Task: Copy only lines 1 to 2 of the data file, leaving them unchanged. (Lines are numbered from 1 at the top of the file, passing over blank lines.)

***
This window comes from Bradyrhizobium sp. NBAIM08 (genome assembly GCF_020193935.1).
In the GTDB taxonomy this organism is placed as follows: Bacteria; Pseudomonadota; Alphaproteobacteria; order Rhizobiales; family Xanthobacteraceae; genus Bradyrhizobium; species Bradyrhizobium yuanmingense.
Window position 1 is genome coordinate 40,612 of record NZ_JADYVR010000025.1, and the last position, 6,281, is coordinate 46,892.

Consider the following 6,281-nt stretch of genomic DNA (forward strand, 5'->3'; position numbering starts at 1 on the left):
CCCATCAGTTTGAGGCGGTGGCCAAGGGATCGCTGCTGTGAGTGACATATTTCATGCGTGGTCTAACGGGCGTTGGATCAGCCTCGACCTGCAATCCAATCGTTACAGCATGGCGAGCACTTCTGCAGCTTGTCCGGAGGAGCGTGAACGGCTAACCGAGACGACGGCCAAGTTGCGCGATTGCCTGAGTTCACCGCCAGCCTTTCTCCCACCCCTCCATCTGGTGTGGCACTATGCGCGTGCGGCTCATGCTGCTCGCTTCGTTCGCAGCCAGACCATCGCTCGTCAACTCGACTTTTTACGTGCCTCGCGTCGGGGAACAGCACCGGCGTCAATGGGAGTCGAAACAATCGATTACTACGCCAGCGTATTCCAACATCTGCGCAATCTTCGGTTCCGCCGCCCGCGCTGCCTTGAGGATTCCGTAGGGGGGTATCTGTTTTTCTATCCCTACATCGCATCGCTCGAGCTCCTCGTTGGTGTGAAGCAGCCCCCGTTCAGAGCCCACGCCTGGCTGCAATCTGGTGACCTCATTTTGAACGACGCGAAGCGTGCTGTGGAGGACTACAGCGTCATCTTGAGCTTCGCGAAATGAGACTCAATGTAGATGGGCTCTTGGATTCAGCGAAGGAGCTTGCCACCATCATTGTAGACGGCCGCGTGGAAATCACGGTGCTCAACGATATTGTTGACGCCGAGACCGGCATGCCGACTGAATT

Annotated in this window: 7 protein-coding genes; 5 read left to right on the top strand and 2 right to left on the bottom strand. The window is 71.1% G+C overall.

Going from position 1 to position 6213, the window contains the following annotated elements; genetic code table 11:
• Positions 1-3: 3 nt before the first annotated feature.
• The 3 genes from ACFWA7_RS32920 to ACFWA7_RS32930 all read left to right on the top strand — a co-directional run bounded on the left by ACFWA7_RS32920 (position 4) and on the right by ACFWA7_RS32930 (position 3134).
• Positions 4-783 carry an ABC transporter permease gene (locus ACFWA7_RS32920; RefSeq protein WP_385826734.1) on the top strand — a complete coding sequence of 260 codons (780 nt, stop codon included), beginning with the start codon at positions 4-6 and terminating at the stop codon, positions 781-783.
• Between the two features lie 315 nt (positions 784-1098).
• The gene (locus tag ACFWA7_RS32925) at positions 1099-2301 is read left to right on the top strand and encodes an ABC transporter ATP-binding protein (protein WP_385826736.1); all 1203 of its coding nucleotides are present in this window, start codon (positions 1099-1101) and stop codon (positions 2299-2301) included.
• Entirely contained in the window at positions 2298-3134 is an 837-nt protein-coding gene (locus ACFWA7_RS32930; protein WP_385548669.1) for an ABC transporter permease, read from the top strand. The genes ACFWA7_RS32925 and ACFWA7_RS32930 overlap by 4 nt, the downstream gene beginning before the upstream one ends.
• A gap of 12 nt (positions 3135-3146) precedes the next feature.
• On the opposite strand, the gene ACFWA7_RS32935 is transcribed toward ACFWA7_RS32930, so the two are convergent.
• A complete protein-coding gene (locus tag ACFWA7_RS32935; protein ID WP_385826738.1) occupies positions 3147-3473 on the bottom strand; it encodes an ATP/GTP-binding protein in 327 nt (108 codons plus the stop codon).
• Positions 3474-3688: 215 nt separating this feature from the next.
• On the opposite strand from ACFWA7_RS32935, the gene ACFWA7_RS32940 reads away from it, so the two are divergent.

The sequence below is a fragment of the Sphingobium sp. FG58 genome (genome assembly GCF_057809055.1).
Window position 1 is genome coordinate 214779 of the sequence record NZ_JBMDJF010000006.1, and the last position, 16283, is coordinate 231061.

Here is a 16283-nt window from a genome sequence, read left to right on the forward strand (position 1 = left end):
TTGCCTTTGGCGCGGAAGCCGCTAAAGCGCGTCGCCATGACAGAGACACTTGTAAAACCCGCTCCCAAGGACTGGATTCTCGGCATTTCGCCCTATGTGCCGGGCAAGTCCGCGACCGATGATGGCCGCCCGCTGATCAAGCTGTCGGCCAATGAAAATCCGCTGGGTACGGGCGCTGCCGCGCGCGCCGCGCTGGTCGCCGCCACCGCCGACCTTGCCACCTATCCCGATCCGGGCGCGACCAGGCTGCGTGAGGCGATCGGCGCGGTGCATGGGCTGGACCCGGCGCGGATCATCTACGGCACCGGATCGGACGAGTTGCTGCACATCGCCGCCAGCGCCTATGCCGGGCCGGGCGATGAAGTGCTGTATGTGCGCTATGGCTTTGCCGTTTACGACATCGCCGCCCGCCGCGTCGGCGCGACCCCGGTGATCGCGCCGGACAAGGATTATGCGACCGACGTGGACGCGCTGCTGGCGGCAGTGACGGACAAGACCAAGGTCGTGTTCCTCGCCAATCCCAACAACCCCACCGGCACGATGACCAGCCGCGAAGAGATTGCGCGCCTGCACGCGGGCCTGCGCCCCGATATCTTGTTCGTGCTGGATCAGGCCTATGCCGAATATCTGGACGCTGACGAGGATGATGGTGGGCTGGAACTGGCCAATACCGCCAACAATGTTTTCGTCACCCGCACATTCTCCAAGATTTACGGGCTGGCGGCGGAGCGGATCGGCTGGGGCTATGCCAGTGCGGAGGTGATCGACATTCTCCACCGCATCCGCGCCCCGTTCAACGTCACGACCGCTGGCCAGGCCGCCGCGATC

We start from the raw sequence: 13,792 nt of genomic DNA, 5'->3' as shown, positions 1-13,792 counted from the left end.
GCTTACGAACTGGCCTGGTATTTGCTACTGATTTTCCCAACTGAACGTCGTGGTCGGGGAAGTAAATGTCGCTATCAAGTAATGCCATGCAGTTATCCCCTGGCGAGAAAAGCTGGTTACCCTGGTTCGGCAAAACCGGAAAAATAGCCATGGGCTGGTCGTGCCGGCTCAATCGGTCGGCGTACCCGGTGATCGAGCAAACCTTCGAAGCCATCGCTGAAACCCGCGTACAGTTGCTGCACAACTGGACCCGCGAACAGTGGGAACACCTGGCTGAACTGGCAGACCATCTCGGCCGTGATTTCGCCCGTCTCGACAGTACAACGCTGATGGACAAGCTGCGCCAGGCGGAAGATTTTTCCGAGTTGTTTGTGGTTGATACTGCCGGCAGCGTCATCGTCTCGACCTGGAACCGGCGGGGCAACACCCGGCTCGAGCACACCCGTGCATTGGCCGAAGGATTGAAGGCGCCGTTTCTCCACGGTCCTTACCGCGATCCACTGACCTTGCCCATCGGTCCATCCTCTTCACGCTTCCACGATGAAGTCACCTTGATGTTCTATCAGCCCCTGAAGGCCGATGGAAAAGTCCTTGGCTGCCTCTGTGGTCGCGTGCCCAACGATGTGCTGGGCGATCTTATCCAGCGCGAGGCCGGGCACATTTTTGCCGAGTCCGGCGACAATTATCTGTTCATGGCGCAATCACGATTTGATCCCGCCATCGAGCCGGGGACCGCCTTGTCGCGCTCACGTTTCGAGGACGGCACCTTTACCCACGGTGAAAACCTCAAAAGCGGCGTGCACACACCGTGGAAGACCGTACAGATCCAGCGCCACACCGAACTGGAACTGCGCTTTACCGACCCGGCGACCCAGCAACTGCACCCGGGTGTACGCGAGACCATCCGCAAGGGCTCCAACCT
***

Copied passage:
This window comes from Bradyrhizobium sp. NBAIM08 (genome assembly GCF_020193935.1).
In the GTDB taxonomy this organism is placed as follows: Bacteria; Pseudomonadota; Alphaproteobacteria; order Rhizobiales; family Xanthobacteraceae; genus Bradyrhizobium; species Bradyrhizobium yuanmingense.